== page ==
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Remember the stock market before the war in Ukraine? JP Morgan says negativity is overblown, offers 4 hedges

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“Markets appear to have been trafficking in an odd mix of hope, fear and uncertainty.”

That was Mizuho Bank, summing up the state of play for markets since Russia’s invasion of Ukraine nearly three weeks ago. For Tuesday, China’s COVID-19 worries and tensions with the U.S. are adding to the mix, with equities wobbling, and oil dropping hard.

But our call of the day, from strategists at JPMorgan who haven’t strayed far from their bullish stance this year, says all this bearishness has gone too far.

“We believe that the past months’ correction has induced too much negativity in markets, e.g., reflected by our market-implied recession probabilities, on the fear that growth will be severely affected by the war,” said a team led by Marko Kolanovic, chief global markets strategist, in a note to clients.

“We stay with a pro-risk stance as we do not believe that we will see a recession or that we have entered a sustained bear market,” he added.

“  ‘We stay with a pro-risk stance as we do not believe that we will see a recession or that we have entered a sustained bear market.’”

— JPMorgan

What’s key right now, said Kolanovic, is that investors remember the path they were on before the Russia-Ukraine crisis began, with a global economy set for a strong rebound after the omicron coronavirus variant wave — surging factory output, lean inventories, rebounding mobility and a service sector reawakening.

“Despite the current tumultuous conditions, we believe a lot of risk is already priced in, sentiment is weak and investor positioning is low, so we would add to risk with a medium-term horizon,” said Kolanovic.

And rather than “selling off positions indiscriminately,” he suggested finding “segments that could be hedges for the current situation.” So, in addition to overweight positions on commodities and energy stocks, the bank is bullish on emerging markets broadly and Chinese stocks in particular, owing to the country’s “front-loaded stimulus” and reopening.

Of course, the latter suggestion runs straight into one fresh headache for markets, as COVID-19 cases surge in Shenzhen and other spots.

Kolanovic cited outperformance by Brazil owing to its commodity exposure and an under-owned Saudi market (with Russia out of the MSCI EM as of last week), and a tourism boom potentially under way in Asia. Overall, they suggest overweighting emerging markets over developing and keeping an overweight on the U.K., but an underweight on Europe due to its proximity to war fallout.

“If one is selling on the back of the latest geopolitical developments now, the risk is of getting whipsawed. Historically, the vast majority of military conflicts, especially if localized, did not tend to hurt investor confidence for very long,” he added.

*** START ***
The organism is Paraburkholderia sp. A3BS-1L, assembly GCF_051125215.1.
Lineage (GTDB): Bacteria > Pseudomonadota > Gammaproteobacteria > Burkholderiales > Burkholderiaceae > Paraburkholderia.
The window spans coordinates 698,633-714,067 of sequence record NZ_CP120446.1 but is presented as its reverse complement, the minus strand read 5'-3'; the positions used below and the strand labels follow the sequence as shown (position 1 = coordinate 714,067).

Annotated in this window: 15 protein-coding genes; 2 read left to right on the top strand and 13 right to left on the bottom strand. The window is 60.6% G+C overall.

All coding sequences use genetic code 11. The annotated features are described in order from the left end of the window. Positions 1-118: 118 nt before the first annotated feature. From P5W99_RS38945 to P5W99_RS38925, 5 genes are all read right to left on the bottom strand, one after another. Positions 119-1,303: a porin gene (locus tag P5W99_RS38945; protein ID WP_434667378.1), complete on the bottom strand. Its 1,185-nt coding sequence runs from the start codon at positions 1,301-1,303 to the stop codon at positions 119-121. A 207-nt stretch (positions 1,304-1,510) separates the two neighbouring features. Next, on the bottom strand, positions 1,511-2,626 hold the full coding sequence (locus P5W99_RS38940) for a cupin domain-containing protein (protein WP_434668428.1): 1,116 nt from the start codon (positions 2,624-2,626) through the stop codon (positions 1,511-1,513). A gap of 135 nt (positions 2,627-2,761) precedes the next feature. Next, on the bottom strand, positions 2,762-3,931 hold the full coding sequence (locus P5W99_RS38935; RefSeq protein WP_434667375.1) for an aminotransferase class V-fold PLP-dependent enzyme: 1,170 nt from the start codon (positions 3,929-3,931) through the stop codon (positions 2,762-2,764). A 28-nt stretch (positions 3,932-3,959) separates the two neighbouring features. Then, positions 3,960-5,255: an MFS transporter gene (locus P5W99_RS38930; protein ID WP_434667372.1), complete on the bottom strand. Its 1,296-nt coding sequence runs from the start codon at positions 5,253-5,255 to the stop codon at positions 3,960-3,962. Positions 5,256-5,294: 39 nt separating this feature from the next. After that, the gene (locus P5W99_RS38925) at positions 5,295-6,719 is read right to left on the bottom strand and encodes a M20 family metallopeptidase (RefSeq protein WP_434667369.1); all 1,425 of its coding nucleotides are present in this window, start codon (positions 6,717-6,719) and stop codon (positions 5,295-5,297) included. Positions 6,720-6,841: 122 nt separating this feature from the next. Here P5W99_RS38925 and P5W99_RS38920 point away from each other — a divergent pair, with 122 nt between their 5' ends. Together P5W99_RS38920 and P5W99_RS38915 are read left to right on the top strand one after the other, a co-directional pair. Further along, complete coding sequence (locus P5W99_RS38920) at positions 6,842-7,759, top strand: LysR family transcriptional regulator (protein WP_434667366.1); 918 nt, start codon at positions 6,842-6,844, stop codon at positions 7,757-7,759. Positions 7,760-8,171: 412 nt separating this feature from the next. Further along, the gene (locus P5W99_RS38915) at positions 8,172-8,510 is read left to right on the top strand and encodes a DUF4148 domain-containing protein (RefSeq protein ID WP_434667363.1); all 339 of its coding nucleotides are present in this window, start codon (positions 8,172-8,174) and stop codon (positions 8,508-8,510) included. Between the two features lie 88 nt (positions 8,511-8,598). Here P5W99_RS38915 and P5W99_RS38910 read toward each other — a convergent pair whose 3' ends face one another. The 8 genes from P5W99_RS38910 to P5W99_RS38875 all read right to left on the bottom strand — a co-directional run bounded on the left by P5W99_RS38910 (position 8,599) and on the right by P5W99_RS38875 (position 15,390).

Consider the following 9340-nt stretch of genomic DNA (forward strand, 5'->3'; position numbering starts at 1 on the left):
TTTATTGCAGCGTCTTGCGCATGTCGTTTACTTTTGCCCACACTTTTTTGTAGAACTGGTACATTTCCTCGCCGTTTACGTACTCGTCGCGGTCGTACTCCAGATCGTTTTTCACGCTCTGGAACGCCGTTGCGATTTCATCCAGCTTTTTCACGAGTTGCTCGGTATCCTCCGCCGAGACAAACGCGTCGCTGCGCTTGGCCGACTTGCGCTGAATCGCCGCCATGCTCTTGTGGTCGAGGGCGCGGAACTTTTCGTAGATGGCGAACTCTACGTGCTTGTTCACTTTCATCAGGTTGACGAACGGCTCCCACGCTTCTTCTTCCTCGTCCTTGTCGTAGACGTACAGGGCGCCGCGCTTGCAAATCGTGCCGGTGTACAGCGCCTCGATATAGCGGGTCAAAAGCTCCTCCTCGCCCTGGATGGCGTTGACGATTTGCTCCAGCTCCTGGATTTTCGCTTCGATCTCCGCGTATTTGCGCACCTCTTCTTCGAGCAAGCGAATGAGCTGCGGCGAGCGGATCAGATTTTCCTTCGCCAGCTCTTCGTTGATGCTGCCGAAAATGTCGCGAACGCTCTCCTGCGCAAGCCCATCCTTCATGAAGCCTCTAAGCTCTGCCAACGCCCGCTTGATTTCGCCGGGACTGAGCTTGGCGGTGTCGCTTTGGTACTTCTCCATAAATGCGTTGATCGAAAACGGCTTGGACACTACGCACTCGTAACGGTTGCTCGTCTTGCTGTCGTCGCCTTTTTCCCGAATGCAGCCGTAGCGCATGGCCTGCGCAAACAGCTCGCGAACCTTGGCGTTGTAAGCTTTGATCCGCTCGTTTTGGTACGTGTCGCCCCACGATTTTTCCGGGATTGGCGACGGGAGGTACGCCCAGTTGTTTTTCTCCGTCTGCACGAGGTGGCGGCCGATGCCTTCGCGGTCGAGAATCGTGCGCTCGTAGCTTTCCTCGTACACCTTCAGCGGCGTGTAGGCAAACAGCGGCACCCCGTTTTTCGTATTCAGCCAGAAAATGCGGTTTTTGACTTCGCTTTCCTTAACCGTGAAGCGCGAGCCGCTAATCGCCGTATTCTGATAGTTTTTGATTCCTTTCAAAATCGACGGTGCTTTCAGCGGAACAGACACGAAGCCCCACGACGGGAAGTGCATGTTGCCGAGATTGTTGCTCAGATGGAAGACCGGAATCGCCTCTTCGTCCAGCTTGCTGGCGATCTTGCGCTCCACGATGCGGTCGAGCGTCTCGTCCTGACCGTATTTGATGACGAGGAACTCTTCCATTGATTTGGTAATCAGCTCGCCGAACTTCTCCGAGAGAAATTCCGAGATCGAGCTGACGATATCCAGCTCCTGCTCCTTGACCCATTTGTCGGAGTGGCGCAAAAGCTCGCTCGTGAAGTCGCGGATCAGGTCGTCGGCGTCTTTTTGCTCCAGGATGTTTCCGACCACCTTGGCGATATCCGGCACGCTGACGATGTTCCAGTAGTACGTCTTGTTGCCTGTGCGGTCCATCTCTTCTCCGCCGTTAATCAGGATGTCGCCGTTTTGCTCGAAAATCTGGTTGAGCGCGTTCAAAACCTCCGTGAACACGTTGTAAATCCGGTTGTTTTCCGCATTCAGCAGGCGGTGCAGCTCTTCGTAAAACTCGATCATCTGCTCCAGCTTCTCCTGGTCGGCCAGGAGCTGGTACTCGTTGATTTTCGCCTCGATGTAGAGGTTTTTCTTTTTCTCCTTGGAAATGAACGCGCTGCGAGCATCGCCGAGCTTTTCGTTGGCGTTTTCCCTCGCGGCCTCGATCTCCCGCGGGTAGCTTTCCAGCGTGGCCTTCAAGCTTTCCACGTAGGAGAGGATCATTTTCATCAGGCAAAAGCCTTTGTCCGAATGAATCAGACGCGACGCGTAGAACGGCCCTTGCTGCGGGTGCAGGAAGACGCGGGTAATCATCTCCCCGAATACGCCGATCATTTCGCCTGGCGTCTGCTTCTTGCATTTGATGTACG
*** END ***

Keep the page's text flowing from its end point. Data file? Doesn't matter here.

Read: Fund managers squirrel away most cash since COVID outbreak first hit West, survey finds

The buzz

Leaders from Poland, the Czech Republic and Slovakia will head to Kyiv on Tuesday, in a show of support as Russian forces continue to pound Ukraine, notably in the capital city. Talks will also resume between both sides.

Tesla
TSLA,
+4.78%

has reportedly lifted prices on all U.S. vehicles, following a recent tweet from CEO Elon Musk about “significant” inflationary pressures.

JetBlue stock
JBLU,
+6.58%

is surging after the airline raised its revenue outlook. It was the same for American
AAL,
+5.78%

and those shares are up, but the airline sees costs rising.

‘Stealth omicron’ continues to hit China, with new COVID-19 cases more than doubling, with lockdowns in manufacturing hub Shenzhen, and Changchun, an auto center in the northeast. And sewer data in the U.S. is hinting of a creep-up in COVID-19 cases across the U.S.

U.S.-listed China stocks are taking a hard hit in premarket, with JD.com
JD,
+39.36%

and Alibaba
BABA,
+36.76%

down on COVID-19 lockdown worries and U.S. threats of sanctions over any moves by China to support Russia’s invasion of Ukraine.

On the data front, wholesale inflation surged, while the Empire State manufacturing index showed declining New York activity. The Fed’s two-day policy meeting is also kicking off.

The chart

Here’s another one for the bruised bulls. This tweet from @bon_laetitia shows long positions on U.S. stock futures have been stubbornly high, and as the chart says, “futures positioning typically goes deeply negative (short) at market lows.”

Thanks to @TheMarketDog.

The markets

China stocks
SHCOMP,
+1.66%

sold off sharply, but U.S. stock futures
ES00,
-0.12%

YM00,
-0.11%

have have rebounded from earlier lows, while bond yields
TMUBMUSD10Y,
2.147%

are dropping. Oil prices
CL00,
+1.56%

CLJ22,
+1.56%

BRN00,
+1.36%

BRNK22,
+1.36%

are tumbling to pre-Russia Ukraine invasion levels, with data showing hedge funds massively slashed bullish crude bets last week. Gold
GC00,
+1.31%

is taking a hard hit this morning, along with the dollar
DXY,
-0.25%
.
The ruble
RUBUSD,
+2.59%

has crumbled further.

The tickers

These were the top-searched tickers on MarketWatch as of 6 a.m. Eastern Time.

Ticker

Security name

TSLA,
+4.78%

Tesla

GME,
+5.11%

GameStop

AMC,
+5.18%

AMC Entertainment

MULN,
+9.38%

Mullen Automotive

NIO,
+25.59%

NIO

HSII,
+2.52%

Heidrick & Struggles

BABA,
+36.76%

Alibaba

AAPL,
+2.90%

Apple

NCM,
-0.31%

Newcrest Mining

Random reads

The whereabouts of Marina Ovsyannikova, the journalist hauled off by police after an antiwar protest on Russian TV, remain a mystery.

Spain’s skies have turned orange and yellow from storm-driven Sahara sand.

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*Poland Feb CPI -0.3% On Month Vs. +1.9% In Jan, Consensus -0.4%

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